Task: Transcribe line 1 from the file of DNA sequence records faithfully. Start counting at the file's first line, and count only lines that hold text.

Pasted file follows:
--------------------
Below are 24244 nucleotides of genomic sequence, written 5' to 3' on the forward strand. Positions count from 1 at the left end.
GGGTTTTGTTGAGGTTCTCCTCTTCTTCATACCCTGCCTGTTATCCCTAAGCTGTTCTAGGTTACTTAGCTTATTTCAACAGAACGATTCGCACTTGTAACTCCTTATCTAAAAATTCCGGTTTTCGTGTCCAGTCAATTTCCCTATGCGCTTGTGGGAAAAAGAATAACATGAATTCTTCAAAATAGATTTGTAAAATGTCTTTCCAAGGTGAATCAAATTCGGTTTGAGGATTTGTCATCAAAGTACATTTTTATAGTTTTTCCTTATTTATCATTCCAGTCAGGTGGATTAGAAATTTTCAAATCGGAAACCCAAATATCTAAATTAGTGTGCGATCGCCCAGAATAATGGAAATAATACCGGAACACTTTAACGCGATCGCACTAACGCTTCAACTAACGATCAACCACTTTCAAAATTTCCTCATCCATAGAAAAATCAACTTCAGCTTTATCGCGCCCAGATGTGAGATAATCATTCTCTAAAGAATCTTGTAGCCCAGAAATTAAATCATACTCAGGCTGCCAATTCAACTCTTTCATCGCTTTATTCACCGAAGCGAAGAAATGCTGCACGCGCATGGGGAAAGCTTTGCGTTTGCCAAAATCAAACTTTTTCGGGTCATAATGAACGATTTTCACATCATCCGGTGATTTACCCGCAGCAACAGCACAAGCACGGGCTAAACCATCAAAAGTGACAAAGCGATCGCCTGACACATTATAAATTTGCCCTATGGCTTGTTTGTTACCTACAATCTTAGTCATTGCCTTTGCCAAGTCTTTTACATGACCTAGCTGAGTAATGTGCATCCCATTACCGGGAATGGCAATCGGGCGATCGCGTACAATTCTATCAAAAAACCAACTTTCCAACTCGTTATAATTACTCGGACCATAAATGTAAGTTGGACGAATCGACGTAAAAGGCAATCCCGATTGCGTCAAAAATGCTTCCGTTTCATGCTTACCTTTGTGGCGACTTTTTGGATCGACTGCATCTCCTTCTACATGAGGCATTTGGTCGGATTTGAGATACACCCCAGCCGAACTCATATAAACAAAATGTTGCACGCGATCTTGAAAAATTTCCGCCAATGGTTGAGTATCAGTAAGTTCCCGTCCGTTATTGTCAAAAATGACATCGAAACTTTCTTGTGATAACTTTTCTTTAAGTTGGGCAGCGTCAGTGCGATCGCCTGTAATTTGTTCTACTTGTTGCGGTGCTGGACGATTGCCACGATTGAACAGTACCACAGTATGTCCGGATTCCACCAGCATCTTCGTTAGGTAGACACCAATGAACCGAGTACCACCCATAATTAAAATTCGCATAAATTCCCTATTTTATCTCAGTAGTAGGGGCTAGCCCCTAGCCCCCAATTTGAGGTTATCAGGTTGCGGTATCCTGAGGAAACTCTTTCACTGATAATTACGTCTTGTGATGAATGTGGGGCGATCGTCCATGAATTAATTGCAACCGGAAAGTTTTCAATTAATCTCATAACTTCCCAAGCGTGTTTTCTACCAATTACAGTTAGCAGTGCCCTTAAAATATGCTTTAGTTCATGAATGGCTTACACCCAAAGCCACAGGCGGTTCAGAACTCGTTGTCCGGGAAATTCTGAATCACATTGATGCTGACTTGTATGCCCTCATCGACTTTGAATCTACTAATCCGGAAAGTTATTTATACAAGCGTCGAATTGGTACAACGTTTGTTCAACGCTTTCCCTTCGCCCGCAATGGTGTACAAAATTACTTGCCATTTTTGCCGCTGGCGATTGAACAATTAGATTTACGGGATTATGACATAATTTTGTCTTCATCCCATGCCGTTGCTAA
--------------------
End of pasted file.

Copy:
Below are 24244 nucleotides of genomic sequence, written 5' to 3' on the forward strand. Positions count from 1 at the left end.